(2) A few days previously she had read Maupassant's "Le Horla," in which an attack of nocturnal anxiety (nightmare) is vividly described.
It was these two instigators which entered into the intense and vivid dramatization of the dream, and which set the unconscious machinery of the dream, in the form of repressed feelings, into motion. The dream was not a literal repetition of the instigators, but there was a rearranged emotional process. The latent content of the dream was the repressed emotions; the manifest content was a dramatization of the dream instigators. The night terrors of children, while they may be instigated by digestive disturbances, are due to the same mechanism of a psychical repression of certain emotions into the unconscious, attempting to find an escape. This was clearly seen in some analyses of hysteria in children.1
Sometimes a wish repressed into the unconscious may cause dreams in which symptomatic acts occur - such as in the previously analyzed dream of placing the wrong address on an envelope - in much the same way as in every-day life. Superficially such acts seem to be done accidentally or by chance, but an analysis of such acts shows that they represent the expression of a concealed and repressed wish,-in other words they are motivated by desires of which the person is unaware. A young woman for instance had the following dream:
1 Isador H. Coriat, " Some Hysterical Mechanisms in Children," Journal Abnormal Psychology, 1914, vol. IX, nos. 2-3.
Dream. She seemed to be walking in the street with her sister and was idly playing with a ring on her finger, moving it thoughtlessly back and forth, apparently "just to keep my hands busy." Finally she came to a pile of shavings, and the ring accidentally fell in this pile, so that she could not find it.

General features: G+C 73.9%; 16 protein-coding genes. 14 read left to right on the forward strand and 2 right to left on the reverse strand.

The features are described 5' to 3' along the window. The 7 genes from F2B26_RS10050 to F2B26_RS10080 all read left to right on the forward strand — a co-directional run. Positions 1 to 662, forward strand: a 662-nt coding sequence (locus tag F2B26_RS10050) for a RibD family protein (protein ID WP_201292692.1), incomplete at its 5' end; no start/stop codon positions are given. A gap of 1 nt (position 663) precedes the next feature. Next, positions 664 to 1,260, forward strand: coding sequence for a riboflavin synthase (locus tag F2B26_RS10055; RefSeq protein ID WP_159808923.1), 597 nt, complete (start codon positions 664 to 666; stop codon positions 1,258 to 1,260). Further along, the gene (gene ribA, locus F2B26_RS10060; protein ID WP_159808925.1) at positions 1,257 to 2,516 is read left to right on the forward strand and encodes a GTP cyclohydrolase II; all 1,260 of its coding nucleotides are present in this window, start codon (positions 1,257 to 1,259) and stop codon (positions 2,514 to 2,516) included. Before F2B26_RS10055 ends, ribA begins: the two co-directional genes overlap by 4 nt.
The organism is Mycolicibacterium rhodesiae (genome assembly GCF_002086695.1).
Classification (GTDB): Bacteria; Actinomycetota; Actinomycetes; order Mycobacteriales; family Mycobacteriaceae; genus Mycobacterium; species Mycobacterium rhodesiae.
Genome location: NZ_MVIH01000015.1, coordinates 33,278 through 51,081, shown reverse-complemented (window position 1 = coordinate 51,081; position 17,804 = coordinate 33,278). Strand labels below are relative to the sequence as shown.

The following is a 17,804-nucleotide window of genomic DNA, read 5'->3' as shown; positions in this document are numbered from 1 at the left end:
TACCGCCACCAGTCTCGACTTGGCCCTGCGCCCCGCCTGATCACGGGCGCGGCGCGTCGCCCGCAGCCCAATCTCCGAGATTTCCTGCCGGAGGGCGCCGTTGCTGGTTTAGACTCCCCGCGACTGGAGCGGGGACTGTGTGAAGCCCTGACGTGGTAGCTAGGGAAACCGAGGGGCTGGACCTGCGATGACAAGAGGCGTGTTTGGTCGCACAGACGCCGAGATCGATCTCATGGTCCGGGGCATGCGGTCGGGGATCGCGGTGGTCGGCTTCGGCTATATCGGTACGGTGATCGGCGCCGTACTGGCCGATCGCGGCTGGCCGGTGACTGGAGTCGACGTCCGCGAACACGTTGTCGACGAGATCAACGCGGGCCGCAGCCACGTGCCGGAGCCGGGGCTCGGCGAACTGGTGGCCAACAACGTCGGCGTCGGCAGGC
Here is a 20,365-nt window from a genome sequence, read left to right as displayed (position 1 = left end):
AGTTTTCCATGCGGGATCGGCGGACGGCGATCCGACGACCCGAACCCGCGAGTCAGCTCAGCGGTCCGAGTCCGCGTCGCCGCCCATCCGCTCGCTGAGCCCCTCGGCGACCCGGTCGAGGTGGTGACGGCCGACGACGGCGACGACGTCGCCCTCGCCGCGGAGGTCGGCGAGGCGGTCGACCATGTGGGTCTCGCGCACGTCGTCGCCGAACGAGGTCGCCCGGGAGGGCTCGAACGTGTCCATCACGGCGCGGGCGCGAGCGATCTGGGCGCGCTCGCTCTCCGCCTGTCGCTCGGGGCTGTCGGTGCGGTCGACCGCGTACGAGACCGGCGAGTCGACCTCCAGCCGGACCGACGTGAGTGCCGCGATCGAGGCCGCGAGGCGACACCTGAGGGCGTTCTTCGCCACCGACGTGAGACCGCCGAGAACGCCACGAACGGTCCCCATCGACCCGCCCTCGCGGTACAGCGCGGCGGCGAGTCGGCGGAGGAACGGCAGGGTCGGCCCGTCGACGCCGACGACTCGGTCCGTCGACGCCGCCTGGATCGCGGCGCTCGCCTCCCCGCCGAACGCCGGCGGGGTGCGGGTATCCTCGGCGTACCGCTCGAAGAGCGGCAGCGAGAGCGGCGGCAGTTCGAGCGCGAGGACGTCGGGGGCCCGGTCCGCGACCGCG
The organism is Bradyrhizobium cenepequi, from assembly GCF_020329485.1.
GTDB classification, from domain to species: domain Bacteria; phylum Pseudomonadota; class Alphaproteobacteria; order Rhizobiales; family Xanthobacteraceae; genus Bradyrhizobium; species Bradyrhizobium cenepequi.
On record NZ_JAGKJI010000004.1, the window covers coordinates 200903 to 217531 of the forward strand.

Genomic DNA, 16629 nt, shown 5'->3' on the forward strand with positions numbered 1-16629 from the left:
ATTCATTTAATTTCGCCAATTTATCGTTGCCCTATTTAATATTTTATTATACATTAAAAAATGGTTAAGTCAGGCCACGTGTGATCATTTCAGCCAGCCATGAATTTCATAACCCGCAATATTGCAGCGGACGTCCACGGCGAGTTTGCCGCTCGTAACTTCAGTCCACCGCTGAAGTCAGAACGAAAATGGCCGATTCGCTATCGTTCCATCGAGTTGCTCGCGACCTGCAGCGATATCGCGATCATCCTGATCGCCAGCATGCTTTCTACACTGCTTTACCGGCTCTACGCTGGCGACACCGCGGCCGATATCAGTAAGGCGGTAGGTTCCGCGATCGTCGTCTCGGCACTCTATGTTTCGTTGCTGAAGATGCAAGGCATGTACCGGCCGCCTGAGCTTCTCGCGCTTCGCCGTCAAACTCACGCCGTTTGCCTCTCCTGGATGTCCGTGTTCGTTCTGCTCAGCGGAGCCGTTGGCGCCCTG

Analysis. This dream represented a wish of the subject. She actually possessed such a ring, which she had not really lost. This ring was a graduation gift, and engraved on the inside was the date of her graduation from college. She had often feared that if this date were known to others, it would betray her age, which, for family reasons and because she contemplated marriage, she was anxious to conceal. She had often felt that she would like to lose the ring or "accidentally" misplace it, thus more effectively preventing an attempt to discover her age. For certain reasons, she could neither afford to lose the ring, nor carry out her wish of misplacing it. So in the dream, the wish to lose the ring is actually fulfilled. Under such conditions, the symptomatic action of misplacing or losing an object, which is partially beloved and partially hated, is completed, not in actuality, where for social reasons it was impossible, but in a dream. See Figure II, which illustrates the mechanism of dreaming and the making of a dream.
In the unconscious (B) are contained the mass of repressed memories and wishes (E, H, F). These repressed mental processes in the unconscious are kept from entering consciousness (A) through the resistance exerted by the censor (C). This censor is active during sleep and guards the portal going from the unconscious to the conscious, thus preventing the emerging of painful complexes from the former. Experiences of the day may act as dream instigators (D) only if these experiences are able to form associations and set into activity the repressed wishes which have become accumulated in the unconscious. These repressed wishes (or dream thoughts) thus instigated become disguised and condensed before they are allowed to enter consciousness as the dream itself (G). The dream as related is the manifest content; the repressed memories or wishes which lie in the unconscious are the dream thoughts or the latent content of the dream. The latent content is the real and logical mental life, the manifest content is the incongruous and absurd dream. The instigator which sets into activity the unconscious wishes and the manner in which these large groups of wishes become condensed into a dream, is shown by the direction of the arrows. This simple diagram illustrates, in a general way, the complex mechanism of dreams.